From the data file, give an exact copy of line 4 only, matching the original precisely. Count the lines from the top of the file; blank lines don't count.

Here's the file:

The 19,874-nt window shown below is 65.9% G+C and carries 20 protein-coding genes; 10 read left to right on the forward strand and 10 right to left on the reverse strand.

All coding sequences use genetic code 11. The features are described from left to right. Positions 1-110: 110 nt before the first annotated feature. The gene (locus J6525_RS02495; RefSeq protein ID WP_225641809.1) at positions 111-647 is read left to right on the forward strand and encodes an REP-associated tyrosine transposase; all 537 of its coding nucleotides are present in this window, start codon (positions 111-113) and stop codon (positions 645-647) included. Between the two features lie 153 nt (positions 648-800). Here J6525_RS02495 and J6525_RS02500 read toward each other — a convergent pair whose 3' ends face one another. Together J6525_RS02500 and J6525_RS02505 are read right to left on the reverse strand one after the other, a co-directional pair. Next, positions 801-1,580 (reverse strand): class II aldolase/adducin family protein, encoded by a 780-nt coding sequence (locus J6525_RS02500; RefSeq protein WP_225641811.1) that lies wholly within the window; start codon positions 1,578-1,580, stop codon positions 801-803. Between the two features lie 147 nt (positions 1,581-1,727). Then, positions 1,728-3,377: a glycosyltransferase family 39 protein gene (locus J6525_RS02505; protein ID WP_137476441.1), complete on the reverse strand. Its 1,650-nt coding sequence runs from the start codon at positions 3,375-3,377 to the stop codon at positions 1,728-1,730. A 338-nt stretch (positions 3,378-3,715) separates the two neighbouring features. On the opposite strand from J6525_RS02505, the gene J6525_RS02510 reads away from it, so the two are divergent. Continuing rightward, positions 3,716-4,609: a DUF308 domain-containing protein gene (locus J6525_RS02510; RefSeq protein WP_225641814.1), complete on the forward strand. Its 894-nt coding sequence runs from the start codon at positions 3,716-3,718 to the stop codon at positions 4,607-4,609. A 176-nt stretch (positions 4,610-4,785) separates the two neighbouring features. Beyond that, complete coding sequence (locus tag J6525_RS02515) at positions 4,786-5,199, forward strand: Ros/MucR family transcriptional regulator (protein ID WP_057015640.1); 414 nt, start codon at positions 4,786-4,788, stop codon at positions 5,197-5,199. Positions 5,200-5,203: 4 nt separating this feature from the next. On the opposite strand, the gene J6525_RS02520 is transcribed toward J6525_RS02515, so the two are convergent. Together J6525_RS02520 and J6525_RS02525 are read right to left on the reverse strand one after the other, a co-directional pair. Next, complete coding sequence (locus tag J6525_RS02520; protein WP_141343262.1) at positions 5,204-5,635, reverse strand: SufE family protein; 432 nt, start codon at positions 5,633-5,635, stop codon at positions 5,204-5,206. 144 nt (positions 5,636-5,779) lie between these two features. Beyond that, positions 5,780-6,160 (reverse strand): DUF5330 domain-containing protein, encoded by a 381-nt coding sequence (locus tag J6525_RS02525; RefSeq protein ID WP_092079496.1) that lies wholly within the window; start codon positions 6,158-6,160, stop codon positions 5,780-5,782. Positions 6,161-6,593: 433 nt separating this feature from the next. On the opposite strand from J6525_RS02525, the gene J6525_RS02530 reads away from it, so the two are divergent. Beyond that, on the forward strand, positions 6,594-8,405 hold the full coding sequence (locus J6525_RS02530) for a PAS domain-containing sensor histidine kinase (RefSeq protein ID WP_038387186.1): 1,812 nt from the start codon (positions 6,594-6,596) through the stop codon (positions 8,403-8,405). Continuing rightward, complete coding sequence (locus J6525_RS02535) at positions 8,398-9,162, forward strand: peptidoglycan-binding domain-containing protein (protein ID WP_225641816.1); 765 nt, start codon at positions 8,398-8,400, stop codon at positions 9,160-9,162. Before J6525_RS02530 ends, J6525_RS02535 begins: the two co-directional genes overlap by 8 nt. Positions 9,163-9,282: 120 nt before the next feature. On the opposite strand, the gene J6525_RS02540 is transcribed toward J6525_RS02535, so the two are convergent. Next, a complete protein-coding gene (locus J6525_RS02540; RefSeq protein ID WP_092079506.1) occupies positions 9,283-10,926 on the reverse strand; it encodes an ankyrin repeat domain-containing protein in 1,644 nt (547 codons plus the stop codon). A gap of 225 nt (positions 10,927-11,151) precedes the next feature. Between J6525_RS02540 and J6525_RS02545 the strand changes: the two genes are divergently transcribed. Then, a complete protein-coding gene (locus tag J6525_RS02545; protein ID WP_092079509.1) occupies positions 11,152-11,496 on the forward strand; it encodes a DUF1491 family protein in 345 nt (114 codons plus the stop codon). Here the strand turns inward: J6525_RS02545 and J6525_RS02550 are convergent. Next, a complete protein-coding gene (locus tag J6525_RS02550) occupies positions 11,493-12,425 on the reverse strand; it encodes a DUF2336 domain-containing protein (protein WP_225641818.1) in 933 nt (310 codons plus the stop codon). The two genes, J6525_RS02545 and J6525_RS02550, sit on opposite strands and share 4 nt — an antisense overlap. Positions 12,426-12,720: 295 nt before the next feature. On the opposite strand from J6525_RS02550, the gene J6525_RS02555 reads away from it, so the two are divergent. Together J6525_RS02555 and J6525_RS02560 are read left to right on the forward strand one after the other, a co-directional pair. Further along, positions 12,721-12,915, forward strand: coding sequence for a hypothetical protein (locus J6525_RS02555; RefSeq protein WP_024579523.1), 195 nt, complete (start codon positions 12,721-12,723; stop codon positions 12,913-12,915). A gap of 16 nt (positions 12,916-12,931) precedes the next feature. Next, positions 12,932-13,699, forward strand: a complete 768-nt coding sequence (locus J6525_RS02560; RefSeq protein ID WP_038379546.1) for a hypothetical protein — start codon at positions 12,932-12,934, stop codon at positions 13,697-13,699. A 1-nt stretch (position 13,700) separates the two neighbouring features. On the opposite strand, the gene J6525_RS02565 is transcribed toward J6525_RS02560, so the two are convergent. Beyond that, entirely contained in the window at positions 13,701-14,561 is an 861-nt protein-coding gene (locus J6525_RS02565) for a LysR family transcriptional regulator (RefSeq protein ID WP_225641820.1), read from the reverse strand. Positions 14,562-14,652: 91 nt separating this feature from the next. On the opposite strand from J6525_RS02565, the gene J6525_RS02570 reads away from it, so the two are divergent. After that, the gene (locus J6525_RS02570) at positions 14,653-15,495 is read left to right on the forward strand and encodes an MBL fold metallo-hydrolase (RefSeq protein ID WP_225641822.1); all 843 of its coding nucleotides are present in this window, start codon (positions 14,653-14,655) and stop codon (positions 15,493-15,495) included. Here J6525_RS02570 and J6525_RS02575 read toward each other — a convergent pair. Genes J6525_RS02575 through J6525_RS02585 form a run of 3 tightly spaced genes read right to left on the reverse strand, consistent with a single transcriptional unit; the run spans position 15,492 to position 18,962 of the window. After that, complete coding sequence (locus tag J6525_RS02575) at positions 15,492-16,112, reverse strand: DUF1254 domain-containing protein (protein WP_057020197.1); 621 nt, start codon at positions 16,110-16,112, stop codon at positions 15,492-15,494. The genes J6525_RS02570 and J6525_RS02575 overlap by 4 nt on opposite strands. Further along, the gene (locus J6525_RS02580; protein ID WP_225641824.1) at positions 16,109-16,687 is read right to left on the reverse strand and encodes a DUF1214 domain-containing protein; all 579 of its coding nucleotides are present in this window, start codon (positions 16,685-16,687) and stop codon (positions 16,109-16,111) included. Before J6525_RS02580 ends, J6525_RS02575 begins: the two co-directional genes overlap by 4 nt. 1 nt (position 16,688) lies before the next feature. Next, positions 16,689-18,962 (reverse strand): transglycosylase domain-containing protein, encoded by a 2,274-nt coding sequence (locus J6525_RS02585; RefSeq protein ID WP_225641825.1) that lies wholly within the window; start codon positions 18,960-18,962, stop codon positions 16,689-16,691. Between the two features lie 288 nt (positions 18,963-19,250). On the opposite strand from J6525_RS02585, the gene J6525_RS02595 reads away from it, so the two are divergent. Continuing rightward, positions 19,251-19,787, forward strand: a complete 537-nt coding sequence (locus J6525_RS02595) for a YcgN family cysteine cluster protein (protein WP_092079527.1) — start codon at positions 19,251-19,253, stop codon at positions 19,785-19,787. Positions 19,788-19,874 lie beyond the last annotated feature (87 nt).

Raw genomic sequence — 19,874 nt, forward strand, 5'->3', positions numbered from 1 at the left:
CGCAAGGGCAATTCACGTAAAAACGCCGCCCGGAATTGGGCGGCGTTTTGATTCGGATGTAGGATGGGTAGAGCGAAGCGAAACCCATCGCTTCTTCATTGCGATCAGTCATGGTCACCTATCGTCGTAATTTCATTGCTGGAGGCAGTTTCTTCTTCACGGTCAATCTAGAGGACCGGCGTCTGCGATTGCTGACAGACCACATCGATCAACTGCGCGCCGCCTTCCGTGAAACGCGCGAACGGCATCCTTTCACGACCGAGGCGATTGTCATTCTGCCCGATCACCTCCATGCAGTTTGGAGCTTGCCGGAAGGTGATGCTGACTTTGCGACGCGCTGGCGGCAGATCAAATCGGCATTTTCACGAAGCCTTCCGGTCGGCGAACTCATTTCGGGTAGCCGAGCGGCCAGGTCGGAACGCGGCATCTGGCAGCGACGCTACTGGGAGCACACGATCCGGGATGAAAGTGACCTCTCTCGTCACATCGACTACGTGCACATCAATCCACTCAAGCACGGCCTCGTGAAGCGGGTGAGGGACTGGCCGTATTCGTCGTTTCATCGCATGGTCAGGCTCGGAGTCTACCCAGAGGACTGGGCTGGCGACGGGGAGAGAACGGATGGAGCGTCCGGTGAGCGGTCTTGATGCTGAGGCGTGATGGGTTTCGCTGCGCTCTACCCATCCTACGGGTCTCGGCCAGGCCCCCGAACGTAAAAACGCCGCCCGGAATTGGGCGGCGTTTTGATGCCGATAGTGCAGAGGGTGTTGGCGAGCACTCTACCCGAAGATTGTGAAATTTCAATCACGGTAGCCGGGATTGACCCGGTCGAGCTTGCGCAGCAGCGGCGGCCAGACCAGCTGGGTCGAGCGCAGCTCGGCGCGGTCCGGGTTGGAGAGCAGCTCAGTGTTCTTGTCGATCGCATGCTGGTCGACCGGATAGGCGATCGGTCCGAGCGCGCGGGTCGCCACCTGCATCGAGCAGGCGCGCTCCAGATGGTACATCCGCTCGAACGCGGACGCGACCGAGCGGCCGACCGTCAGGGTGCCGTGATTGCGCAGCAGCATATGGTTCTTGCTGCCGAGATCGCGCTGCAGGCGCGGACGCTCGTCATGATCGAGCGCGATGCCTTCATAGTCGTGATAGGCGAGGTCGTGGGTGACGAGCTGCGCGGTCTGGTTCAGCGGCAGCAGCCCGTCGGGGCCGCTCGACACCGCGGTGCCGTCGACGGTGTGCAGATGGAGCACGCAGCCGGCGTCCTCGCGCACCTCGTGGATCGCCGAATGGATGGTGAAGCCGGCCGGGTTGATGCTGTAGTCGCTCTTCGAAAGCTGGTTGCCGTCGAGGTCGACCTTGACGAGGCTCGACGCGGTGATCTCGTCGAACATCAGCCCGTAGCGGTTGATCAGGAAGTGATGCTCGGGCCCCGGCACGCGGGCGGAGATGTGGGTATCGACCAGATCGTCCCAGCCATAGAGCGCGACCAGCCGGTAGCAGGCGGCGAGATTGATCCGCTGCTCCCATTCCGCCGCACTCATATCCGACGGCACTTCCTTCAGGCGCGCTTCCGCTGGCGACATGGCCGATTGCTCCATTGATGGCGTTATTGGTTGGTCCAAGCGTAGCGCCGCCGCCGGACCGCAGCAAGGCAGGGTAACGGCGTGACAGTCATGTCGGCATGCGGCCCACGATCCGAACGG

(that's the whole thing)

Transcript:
CGCAAGGGCAATTCACGTAAAAACGCCGCCCGGAATTGGGCGGCGTTTTGATTCGGATGTAGGATGGGTAGAGCGAAGCGAAACCCATCGCTTCTTCATTGCGATCAGTCATGGTCACCTATCGTCGTAATTTCATTGCTGGAGGCAGTTTCTTCTTCACGGTCAATCTAGAGGACCGGCGTCTGCGATTGCTGACAGACCACATCGATCAACTGCGCGCCGCCTTCCGTGAAACGCGCGAACGGCATCCTTTCACGACCGAGGCGATTGTCATTCTGCCCGATCACCTCCATGCAGTTTGGAGCTTGCCGGAAGGTGATGCTGACTTTGCGACGCGCTGGCGGCAGATCAAATCGGCATTTTCACGAAGCCTTCCGGTCGGCGAACTCATTTCGGGTAGCCGAGCGGCCAGGTCGGAACGCGGCATCTGGCAGCGACGCTACTGGGAGCACACGATCCGGGATGAAAGTGACCTCTCTCGTCACATCGACTACGTGCACATCAATCCACTCAAGCACGGCCTCGTGAAGCGGGTGAGGGACTGGCCGTATTCGTCGTTTCATCGCATGGTCAGGCTCGGAGTCTACCCAGAGGACTGGGCTGGCGACGGGGAGAGAACGGATGGAGCGTCCGGTGAGCGGTCTTGATGCTGAGGCGTGATGGGTTTCGCTGCGCTCTACCCATCCTACGGGTCTCGGCCAGGCCCCCGAACGTAAAAACGCCGCCCGGAATTGGGCGGCGTTTTGATGCCGATAGTGCAGAGGGTGTTGGCGAGCACTCTACCCGAAGATTGTGAAATTTCAATCACGGTAGCCGGGATTGACCCGGTCGAGCTTGCGCAGCAGCGGCGGCCAGACCAGCTGGGTCGAGCGCAGCTCGGCGCGGTCCGGGTTGGAGAGCAGCTCAGTGTTCTTGTCGATCGCATGCTGGTCGACCGGATAGGCGATCGGTCCGAGCGCGCGGGTCGCCACCTGCATCGAGCAGGCGCGCTCCAGATGGTACATCCGCTCGAACGCGGACGCGACCGAGCGGCCGACCGTCAGGGTGCCGTGATTGCGCAGCAGCATATGGTTCTTGCTGCCGAGATCGCGCTGCAGGCGCGGACGCTCGTCATGATCGAGCGCGATGCCTTCATAGTCGTGATAGGCGAGGTCGTGGGTGACGAGCTGCGCGGTCTGGTTCAGCGGCAGCAGCCCGTCGGGGCCGCTCGACACCGCGGTGCCGTCGACGGTGTGCAGATGGAGCACGCAGCCGGCGTCCTCGCGCACCTCGTGGATCGCCGAATGGATGGTGAAGCCGGCCGGGTTGATGCTGTAGTCGCTCTTCGAAAGCTGGTTGCCGTCGAGGTCGACCTTGACGAGGCTCGACGCGGTGATCTCGTCGAACATCAGCCCGTAGCGGTTGATCAGGAAGTGATGCTCGGGCCCCGGCACGCGGGCGGAGATGTGGGTATCGACCAGATCGTCCCAGCCATAGAGCGCGACCAGCCGGTAGCAGGCGGCGAGATTGATCCGCTGCTCCCATTCCGCCGCACTCATATCCGACGGCACTTCCTTCAGGCGCGCTTCCGCTGGCGACATGGCCGATTGCTCCATTGATGGCGTTATTGGTTGGTCCAAGCGTAGCGCCGCCGCCGGACCGCAGCAAGGCAGGGTAACGGCGTGACAGTCATGTCGGCATGCGGCCCACGATCCGAACGG